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SPORTS WEEKEND | TV-RADIO / LARRY STEWART

Whoa, Nellie! He's Still Up for Kickoff

September 05, 1997|LARRY STEWART

You listen to Keith Jackson, "Mr. College Football," talk about archaic rules, ill-conceived government mandates and the state of college athletics in general.

You listen to him talk about the changes in his profession and that at times he feels like nothing more than a traffic cop whose job has become so complicated that afterward he can't remember who won.

You listen to him also talk about how travel has become so difficult and how it wears on him.

He has been a sportscaster for 44 of his 68 years, and you wonder if he's at the end of the road.

"I'm not discouraged to the point of giving up on it," he said. "When I get up in the booth and we're within 10 minutes of putting the ball on the tee and the band is raising Cain and the fans are jumping up and down, it's a festival, a wonderful thing.

"A few minutes before kickoff I'm as jacked up now as when I was 25."

So Jackson should be pretty jacked up around 5 p.m. Saturday when USC and Florida State are getting

ready to tee it up in the nightcap of an ABC doubleheader that features Tennessee and UCLA at 12:30. He and Bob Griese will announce the USC game, Brent Musburger and Dan Fouts the UCLA game.

Jackson realizes he's no longer a kid.

"Sooner or later, you get to the point where you're old, you can't see, you can't hear and you can't walk very fast," he said.

"My contract is up after two more seasons, and then we'll make a decision [about retirement]. And I'll be the one making it. The last thing I want to do is stumble out the door, or the last thing I want to do is have somebody kick me out the door.

"I hope to goodness somebody smarter than myself--if I can't see it myself--will tell me it's time to go. I'll listen to them and go quietly into the foothills."

COMPLAINT DEPT.

Let's hope ABC has a better day Saturday than it did a week earlier on UCLA-Washington State. The Jackson-Griese team has a new producer and director, and it showed.

There were missed plays, ill-timed shots, and generally more glitches than you'd expect from ABC's "A" team.

Earlier Saturday, ESPN2 went brain dead at the end of North Carolina State-Syracuse.

This is a game that probably will someday end up on the Classic Sports Network, particularly since ESPN this week announced it has bought the network.

With the score tied, Syracuse fumbled on the one with time running out in regulation and then had the wrong defensive alignment on the field, letting North Carolina State easily score a two-point conversion in overtime and win, 32-31.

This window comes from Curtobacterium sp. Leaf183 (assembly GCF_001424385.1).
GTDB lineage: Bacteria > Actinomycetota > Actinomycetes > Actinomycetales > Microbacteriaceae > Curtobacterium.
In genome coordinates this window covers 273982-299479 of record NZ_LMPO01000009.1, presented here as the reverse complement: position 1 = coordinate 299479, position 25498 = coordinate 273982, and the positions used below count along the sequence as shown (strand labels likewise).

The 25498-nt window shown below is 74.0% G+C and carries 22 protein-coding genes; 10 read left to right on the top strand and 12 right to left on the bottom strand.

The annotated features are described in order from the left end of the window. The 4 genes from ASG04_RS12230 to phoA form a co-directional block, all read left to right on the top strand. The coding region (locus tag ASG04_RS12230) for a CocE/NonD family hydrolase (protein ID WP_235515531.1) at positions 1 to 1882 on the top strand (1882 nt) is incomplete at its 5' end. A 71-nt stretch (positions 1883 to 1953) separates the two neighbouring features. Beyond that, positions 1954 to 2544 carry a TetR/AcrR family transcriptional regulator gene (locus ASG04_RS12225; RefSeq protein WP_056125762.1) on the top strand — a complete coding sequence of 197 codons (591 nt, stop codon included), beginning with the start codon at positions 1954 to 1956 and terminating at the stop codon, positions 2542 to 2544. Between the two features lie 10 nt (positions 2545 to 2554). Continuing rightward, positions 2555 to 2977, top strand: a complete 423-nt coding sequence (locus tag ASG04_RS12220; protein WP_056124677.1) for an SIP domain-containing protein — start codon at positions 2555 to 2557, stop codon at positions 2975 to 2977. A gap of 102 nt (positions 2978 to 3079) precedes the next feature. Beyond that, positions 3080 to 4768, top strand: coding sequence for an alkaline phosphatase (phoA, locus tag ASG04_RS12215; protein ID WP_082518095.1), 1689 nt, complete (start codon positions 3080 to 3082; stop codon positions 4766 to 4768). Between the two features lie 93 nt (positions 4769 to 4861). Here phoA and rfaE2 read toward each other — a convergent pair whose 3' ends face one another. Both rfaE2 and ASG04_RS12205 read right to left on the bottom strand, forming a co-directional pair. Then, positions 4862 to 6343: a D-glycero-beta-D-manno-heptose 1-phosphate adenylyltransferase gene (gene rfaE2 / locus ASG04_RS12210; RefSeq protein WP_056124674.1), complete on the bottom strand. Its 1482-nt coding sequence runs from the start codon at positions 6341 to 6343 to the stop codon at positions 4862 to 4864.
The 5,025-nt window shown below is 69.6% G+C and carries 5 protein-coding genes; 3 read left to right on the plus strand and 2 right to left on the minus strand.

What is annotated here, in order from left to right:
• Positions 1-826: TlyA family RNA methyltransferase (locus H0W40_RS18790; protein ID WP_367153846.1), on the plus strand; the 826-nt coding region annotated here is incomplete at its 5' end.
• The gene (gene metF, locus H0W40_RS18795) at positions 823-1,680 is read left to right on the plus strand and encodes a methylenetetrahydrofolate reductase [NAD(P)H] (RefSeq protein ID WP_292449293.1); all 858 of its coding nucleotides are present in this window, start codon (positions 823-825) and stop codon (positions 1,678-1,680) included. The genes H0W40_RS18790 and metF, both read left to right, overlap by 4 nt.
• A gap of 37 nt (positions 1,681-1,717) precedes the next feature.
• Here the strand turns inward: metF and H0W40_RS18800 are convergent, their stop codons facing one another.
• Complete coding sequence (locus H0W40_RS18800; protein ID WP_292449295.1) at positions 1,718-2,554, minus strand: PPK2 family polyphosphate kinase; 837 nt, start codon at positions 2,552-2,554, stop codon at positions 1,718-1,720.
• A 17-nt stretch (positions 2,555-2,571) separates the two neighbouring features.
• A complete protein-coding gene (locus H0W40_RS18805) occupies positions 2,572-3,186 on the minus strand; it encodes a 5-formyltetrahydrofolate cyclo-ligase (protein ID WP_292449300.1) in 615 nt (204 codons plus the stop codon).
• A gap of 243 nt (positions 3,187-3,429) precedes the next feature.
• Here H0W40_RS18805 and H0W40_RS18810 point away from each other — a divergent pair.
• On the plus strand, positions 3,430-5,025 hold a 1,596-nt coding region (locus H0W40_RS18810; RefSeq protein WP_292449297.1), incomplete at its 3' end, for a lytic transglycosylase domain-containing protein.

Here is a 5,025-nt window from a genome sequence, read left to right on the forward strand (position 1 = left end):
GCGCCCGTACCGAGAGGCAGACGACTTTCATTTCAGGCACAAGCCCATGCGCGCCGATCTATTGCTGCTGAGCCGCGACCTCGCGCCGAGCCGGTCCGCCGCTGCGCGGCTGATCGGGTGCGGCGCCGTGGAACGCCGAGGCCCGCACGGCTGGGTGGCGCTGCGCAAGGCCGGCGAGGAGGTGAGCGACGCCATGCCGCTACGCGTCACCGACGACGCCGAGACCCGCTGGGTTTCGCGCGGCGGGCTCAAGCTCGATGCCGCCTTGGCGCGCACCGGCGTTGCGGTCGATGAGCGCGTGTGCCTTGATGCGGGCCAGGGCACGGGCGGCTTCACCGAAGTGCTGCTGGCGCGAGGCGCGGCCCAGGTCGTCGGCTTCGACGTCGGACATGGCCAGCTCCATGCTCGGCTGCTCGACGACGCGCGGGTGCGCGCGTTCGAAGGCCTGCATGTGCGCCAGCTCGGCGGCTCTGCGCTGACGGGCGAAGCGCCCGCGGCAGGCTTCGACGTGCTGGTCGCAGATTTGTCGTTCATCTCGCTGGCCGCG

Amid all the excitement and chaos at the finish, what did ESPN2 do? It went directly to women's golf. No interviews, no atmosphere, no anything.

ROGGIN BRANCHES OUT

Move over Regis and Kathie Lee? Fred Roggin and Arthel Neville's new daily syndicated show, featuring celebrity guests and interviews, makes its debut on Channel 4 on Monday at 10 a.m.

Is this a sign that Roggin, a Channel 4 sportscaster since 1980, may be getting out of sports?

"There's an adage in the syndication business that says don't give up your day job," he said. "Hey, I'd love it if the show is such a big hit that I have to make a choice. That would be a good problem to have."

IT'S A WACKY BUSINESS

The elaborate press kit arrived in the mail late last week announcing that KXMG (1540), a Spanish-language station, had been purchased by the Chicago-based One-On-One radio network and was to go all-sports on Monday, carrying One-On-One programming.

A story in Wednesday's Times explained that. One problem, though. KXMG didn't go all-sports on Monday.

Kurt Kretzschmar, a former KMPC employee who is associate director of affiliate relations for One-On-One, said: "There are some technical problems."

Carroll Larkin, senior vice president of Spanish Broadcasting Systems, which is selling KXMG to One-On-One, said: "The sale is still pending. The station won't be going all-sports until the sale is final."

Only in sports-talk radio.

BOXING'S BUSIEST ANNOUNCER

There's no official record, but Rich Marotta has to be the busiest boxing announcer in the country. One reason is he does both blow-by-blow and color commentary. He'll work 60 to 65 fights this year, about half in each role.

Next week, he's at the Forum on Monday night, working alongside blow-by-blow announcer Tom Kelly for Fox Sports West, Wednesday he'll be in Las Vegas, doing the blow-by-blow on Terry Norris-Andreas Arrellano for Bob Arum's monthly DirecTV show and Friday he'll be in Washington, calling Simon Brown-Ruben Bell for Fox Sports Net.

He was also scheduled to do the international feed for Oscar De La Hoya-Hector Camacho on Sept. 13 but couldn't get to Las Vegas from Washington in time.

SHORT WAVES

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